As Boomers Age, 1 in 5 Drivers Will Be Oldsters

Are we ready for the upcoming increase in numbers of senior drivers? The safety of our elder drivers, as well as the safety of others is of great concern across the nation as our largest generation heads into old age. The following article provides some interesting statistics, ideas and implications regarding senior drivers. To learn more about senior care options in the South Florida area, visit Advocare.

As Boomers Age, 1 in 5 Drivers Will Be Oldsters

Remember “The Little Old Lady from Pasadena”? Baby boomers who first danced to that 1964 pop hit about a granny burning up the road in her hot rod will begin turning 65 in January. Experts say keeping those drivers safe and mobile is a challenge with profound implications.

The National Transportation Safety Board is holding two-day forum beginning Tuesday to better understand the safety risks that older drivers face.

Within 15 years more than one in five licensed drivers will be 65 or older, the safety board said. Their number will nearly double, from 30 million today to about 57 million in 2030, according to the Government Accountability Office.

Smarter cars and better designed roads may help keep them stay behind the wheel longer.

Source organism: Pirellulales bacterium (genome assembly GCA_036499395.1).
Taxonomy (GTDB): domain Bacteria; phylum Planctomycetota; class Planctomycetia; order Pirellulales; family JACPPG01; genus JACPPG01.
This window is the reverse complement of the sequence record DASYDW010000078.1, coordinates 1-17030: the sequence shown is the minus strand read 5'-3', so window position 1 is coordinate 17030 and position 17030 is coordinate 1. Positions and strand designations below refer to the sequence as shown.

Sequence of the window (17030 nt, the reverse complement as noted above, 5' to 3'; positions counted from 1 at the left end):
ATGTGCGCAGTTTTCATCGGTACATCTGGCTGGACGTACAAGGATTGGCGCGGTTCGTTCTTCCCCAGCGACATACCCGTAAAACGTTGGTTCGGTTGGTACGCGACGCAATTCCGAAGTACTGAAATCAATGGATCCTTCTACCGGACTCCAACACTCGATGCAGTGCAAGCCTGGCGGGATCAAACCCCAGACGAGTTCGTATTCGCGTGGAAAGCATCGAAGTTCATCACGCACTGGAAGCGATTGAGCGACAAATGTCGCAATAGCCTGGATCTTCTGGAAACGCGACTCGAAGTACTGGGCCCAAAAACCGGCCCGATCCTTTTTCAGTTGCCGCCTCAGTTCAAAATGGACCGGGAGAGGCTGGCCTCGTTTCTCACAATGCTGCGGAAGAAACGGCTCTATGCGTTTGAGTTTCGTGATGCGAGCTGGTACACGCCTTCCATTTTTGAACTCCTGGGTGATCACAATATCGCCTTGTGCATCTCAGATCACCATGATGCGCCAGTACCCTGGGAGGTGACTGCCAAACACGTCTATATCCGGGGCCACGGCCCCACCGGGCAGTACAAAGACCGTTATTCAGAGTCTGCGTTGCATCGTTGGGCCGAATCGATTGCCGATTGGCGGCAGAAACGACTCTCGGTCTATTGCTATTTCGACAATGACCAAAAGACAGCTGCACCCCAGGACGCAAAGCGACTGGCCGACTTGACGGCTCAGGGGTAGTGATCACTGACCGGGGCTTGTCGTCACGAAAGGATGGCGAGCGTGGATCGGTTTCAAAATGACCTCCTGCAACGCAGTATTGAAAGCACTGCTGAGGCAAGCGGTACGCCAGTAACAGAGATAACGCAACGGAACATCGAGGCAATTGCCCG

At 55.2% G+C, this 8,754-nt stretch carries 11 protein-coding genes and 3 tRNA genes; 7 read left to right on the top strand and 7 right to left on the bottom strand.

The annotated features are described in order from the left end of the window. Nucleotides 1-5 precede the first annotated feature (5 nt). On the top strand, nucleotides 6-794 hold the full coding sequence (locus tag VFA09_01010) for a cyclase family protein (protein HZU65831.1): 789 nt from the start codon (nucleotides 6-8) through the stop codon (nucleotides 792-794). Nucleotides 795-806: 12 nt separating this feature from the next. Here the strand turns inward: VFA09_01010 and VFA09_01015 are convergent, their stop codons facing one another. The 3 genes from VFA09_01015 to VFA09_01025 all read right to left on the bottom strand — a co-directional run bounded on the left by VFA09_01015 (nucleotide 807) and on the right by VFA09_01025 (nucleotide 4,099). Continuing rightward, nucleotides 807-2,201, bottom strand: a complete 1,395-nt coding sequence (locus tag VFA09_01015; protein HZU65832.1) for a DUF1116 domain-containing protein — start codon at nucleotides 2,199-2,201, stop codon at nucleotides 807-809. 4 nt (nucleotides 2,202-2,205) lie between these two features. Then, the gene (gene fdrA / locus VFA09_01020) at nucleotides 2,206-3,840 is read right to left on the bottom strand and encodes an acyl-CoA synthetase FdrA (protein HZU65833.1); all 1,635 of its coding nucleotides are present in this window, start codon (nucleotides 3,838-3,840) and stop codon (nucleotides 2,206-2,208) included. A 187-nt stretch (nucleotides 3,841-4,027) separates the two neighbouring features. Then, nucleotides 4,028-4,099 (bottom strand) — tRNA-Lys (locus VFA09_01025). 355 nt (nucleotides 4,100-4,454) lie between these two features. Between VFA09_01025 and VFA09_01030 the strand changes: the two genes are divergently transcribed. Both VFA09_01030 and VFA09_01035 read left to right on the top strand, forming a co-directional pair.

But eventually most people will outlive their driving ability — men by an average of six years and women by an average of 10 years. And since fewer Americans relocate when they retire, many of them probably will continue to live in suburban homes.

The result is a “mobility gap,” said Joseph Coughlin, head of the Massachusetts Institute of Technology’s AgeLab, which develops technologies aimed at keeping older people active.

“For many, our homes will not be just a place to age, it will also be house arrest,” said Coughlin.

Older drivers who are healthy aren’t necessarily any less safe than younger drivers. But many older drivers are likely to have age-related medical conditions that can affect their driving.

A 40-year-old needs 20 times more light to see at night to see than a 20-year-old, Coughlin said. Older drivers generally are less able to judge speed and distances, their reflexes are slower, they may be more easily confused and they’re less flexible, which affects their ability to turn so that they can look to the side or behind them.

Fatal crash rates for older drivers compared with other age groups begin to increase starting at about age 75, according to the Insurance Institute for Highway Safety. Drivers over age 85 have a worse fatality rate than teenagers and drivers in their early 20s.

The main reason is that older drivers are more frail and less likely to survive an accident or recover from injuries, according to the institute. Older drivers primarily kill themselves in crashes, with these accounting for 61 percent of deaths in accidents involving drivers 70 and older. Sixteen percent of the deaths were their passengers.

Many older drivers compensate for the erosion of their driving abilities by changing their driving habits.


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